On 6/16/2014, 1:13 PM, dfepst...@comcast.net wrote:


I am trying to set the numberFormat so that calculation is precise enough for 
the situation.  Since I don't know ahead of time how many decimal places will 
be used, I wrote a function that I hoped would adjust things as necessary.
But when this function is called with parameters m = 1.09131 and n = .0000001 
and k = 1, it returns 1.09131 rather than 1.0913101.
The last couple of lines were added for testing, and the debugger shows that 
the numberFormat is being set correctly but that the truncated value is put 
into hold.
Can anybody see what is going wrong?



Many thanks.



David Epstein



function preciseEnough m,n,k
    -- return the value m + k*n
    -- default numberFormat shows up to 6 decimal places
    -- If m, n, or k  has more than that precision, this function sets the 
numberFormat with a margin of safety
    -- before returning the answer
    put length(m) - offset(".",m) into aPlaces
    put length(n) - offset(".",n) into bPlaces
    put length(k) - offset(".",k) into cPlaces
    put the numberFormat into myString
    if max(aPlaces,bPlaces,cPlaces) + 4 > length(myString) then
       get myString & "####"
       set the numberFormat to it
    end if
    put the numberFormat into nf
    put m + k*n into hold
    return hold
end preciseEnough

As Mark said, numberformat is only retained during the local handler so you need to reset it each time the handler runs.

When you use #, it means to include a numerical value in that postion only if there is an actual value there; if there is no value then that position is ignored. If you use 0 in the numberformat instead, empty positions are padded with zeros. So, to get the precision you want, you don't need to calculate the number of places/positions, just use the # as you are now. Include enough #s to cover your longest anticipated number, up to LC limits (I think that's 16 places.)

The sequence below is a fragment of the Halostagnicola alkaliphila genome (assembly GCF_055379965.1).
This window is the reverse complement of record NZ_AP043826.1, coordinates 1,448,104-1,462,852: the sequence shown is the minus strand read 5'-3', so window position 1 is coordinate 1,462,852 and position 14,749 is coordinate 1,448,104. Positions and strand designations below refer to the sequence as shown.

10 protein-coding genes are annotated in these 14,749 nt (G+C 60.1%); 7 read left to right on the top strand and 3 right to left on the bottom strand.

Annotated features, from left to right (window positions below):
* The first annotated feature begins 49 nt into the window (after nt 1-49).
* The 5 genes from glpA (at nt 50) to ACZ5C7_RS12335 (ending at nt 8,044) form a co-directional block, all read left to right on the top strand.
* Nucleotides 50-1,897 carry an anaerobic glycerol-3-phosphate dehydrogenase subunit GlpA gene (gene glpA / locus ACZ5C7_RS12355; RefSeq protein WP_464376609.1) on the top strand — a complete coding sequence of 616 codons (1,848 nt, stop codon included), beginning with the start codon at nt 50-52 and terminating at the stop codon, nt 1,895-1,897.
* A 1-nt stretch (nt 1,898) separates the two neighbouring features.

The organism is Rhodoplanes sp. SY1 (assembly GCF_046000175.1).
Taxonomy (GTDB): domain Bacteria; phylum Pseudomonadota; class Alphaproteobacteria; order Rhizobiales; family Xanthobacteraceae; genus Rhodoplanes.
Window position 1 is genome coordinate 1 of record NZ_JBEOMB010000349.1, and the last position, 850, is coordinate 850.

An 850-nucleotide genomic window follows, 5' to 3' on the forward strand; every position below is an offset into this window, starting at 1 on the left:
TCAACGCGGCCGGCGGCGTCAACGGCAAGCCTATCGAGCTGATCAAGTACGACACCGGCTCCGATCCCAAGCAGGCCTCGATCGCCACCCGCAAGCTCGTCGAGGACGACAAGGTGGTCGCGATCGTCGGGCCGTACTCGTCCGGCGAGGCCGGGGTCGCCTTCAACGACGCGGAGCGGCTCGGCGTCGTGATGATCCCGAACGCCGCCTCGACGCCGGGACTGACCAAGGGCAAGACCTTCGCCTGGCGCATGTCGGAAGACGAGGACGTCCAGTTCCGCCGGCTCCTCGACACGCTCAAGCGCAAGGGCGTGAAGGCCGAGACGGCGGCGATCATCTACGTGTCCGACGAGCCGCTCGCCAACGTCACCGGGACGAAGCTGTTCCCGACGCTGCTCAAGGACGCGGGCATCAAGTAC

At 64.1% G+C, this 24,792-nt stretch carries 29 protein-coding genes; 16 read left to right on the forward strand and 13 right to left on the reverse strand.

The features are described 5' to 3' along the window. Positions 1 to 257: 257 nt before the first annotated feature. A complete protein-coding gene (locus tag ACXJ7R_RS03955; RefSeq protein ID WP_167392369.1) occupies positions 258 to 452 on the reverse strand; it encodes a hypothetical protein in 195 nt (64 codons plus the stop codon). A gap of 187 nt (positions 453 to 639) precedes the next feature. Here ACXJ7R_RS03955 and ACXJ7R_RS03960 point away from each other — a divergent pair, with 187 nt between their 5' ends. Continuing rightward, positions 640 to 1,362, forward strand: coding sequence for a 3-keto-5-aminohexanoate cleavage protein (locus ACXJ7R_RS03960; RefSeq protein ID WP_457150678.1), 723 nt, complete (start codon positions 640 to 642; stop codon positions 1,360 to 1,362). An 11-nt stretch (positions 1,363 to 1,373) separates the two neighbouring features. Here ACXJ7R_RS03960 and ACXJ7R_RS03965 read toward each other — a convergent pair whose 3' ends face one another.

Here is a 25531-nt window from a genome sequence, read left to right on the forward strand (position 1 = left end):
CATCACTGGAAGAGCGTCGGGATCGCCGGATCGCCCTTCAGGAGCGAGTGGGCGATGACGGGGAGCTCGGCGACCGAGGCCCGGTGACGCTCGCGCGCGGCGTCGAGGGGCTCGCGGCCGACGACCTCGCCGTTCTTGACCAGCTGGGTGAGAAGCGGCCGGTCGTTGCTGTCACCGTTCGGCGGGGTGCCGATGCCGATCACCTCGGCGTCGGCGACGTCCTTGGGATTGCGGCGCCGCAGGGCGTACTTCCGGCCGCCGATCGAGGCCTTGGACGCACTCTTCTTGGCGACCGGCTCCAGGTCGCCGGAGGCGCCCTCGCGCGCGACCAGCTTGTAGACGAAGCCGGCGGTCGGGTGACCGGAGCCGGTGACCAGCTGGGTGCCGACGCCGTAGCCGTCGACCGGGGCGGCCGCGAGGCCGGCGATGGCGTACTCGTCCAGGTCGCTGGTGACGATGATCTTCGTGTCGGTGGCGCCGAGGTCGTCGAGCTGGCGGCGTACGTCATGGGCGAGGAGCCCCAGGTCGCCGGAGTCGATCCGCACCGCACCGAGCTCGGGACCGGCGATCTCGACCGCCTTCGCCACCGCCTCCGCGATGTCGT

Since numberformat only affects the display, you need to force the calculation from a numerical value to a text value. You can do that by simply putting the result of the calculation into a field. If you want it in a variable, you can use value() to do that instead.

So your whole handler can be like this:

function preciseEnough m,n,k
  put m + k*n into hold
  set the numberformat to "0.##############" -- add more if you want
  put value(hold) into hold
  return hold
end preciseEnough

--
Jacqueline Landman Gay         |     jac...@hyperactivesw.com
HyperActive Software           |     http://www.hyperactivesw.com

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